It’s rare that we self-indulge in a coffee table book. In fact as many of us are rapidly downsize our reading material into (and onto) feather-light e-readers, the idea of purchasing or reading a book weighing a TON seems ludicrous.
However, there is something about the oversized, heavily constructed, hard-covered tome that invites you to make that cup of coffee (or tea) and indulge in the comfort of your armchair.
Having been sent one such book this week, I thought I might persuade you to focus less on portability and more on your coffee table, at least for the duration of this post. Besides, this particular tome would make an EXCELLENT gift…
But first I need to ask you a question: have you ever listened to a song and wondered how the songwriter came up with the lyrics? I mean, d’you reckon they were drunk, half-asleep or ‘otherwise engaged’ when that killer line just flew into their head?
It’s all really a bit of wordplay but seeing as it has us singing in the shower, I suppose we ought to give these artists a little more credibility. The author and interviewer, Daniel Rachel thought so.
Later this week his book, Isle of Noises: Conversations with Great British Songwriters, will be published. Lucky enough to be sent a preview copy, I’m now in-the-know about many a secret harboured by the UK’s most-renowned musicians, many of which are exclusive and pretty intimate.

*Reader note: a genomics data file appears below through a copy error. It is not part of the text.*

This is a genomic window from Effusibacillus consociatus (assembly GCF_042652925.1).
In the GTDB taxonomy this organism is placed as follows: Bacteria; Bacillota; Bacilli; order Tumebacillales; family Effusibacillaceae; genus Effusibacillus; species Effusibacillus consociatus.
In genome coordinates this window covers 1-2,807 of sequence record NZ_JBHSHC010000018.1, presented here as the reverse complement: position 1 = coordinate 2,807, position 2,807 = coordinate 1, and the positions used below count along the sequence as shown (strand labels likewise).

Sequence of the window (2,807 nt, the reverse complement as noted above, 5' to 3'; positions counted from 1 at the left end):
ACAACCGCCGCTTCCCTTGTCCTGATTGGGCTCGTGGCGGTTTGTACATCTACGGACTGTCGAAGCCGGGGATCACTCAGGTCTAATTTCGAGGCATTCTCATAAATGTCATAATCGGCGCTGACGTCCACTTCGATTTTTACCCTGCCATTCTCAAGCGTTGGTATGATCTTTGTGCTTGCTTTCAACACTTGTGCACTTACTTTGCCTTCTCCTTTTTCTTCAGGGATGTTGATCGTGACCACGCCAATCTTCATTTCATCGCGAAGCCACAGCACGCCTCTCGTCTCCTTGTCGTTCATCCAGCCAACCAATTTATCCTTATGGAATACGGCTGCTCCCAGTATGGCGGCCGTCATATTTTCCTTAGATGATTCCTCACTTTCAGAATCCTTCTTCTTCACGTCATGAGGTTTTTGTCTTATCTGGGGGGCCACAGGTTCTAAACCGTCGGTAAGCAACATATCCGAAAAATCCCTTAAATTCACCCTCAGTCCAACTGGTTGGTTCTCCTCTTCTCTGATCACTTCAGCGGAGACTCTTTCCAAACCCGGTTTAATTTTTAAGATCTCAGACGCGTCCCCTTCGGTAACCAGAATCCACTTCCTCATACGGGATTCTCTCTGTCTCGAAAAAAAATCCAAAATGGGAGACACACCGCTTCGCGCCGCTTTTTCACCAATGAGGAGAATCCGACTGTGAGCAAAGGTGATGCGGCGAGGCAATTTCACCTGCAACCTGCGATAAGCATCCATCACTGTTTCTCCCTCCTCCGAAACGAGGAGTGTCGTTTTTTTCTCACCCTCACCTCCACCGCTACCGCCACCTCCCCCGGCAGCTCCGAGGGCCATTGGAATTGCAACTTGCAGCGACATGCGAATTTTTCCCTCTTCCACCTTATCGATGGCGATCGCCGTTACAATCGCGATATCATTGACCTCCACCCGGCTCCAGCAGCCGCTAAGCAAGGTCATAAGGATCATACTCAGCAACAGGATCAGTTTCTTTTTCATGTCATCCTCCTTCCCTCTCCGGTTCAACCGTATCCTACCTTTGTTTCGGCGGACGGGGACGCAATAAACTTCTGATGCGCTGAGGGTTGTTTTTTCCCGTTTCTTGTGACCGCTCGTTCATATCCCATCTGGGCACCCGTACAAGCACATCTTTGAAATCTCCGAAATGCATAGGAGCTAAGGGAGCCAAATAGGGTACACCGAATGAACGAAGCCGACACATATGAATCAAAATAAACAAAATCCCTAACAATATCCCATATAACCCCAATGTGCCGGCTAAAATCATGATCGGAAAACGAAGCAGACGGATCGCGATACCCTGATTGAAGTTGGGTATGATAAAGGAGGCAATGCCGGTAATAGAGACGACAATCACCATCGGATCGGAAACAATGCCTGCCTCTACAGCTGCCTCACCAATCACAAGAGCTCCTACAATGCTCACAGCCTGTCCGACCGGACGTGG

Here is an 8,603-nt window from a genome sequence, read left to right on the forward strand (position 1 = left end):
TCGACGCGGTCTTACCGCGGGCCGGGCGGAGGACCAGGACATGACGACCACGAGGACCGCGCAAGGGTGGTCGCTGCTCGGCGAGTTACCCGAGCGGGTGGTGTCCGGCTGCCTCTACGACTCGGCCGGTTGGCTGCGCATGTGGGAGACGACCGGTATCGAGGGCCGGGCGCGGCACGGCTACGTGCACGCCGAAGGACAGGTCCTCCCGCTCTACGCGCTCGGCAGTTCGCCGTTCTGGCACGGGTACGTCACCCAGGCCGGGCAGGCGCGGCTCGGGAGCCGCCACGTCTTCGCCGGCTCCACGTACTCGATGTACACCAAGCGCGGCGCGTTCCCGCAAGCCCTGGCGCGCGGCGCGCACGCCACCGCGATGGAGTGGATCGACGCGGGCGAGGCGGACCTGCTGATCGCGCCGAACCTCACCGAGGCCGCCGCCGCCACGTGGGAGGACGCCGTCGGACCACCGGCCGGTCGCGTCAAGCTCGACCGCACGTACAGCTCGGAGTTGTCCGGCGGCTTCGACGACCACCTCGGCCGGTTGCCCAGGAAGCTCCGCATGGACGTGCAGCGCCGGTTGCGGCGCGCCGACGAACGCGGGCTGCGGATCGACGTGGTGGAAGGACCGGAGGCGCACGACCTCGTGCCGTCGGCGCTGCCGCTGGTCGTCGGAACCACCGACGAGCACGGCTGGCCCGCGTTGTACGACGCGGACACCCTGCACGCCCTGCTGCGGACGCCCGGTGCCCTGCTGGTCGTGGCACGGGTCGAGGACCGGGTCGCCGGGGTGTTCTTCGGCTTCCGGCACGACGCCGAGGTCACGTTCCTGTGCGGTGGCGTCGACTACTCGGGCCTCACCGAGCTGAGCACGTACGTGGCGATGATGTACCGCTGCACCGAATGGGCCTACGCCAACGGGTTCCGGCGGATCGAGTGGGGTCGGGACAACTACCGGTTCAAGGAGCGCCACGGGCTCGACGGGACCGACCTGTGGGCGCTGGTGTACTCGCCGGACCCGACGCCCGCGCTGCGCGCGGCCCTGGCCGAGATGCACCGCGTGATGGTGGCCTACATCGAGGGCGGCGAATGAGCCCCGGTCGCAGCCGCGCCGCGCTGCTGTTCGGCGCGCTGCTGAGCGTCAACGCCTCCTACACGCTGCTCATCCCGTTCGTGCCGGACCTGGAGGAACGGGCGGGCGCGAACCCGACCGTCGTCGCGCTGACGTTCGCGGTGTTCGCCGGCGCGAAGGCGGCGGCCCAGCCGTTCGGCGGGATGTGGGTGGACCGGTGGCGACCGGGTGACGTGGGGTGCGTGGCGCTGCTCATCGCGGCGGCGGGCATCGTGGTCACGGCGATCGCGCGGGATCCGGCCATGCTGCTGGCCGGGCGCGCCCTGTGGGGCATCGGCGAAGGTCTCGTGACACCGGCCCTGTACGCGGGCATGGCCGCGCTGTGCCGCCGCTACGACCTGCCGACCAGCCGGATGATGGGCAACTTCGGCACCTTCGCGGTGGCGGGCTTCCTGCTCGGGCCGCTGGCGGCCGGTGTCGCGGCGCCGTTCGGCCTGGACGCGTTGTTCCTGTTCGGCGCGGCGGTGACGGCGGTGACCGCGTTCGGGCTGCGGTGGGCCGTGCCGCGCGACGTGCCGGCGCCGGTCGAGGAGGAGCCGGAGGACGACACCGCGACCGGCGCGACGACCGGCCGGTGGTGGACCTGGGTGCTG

The contributors include: Ray Davies, Robin Gibb, Jimmy Page, Bryan Ferry, Joan Armatrading, Chas Jankel, John Lydon, Mick Jones, Paul Weller, Sting, Andy Partridge, Difford and Tilbrook, Madness, Johnny Marr, Billy Bragg, Chris Lowe and Neil Tennant, Lee Mavers, Damon Albarn, Noel Gallagher, Lily Allen, and Laura Marling. And from what I have heard, this is considered the definitive word on classic British songwriting, as told by the songwriters themselves.
Documenting fifty years of British songwriting through unique personal insights and an impressive wealth of knowledge, this is a beautiful book – well worth building up your biceps for.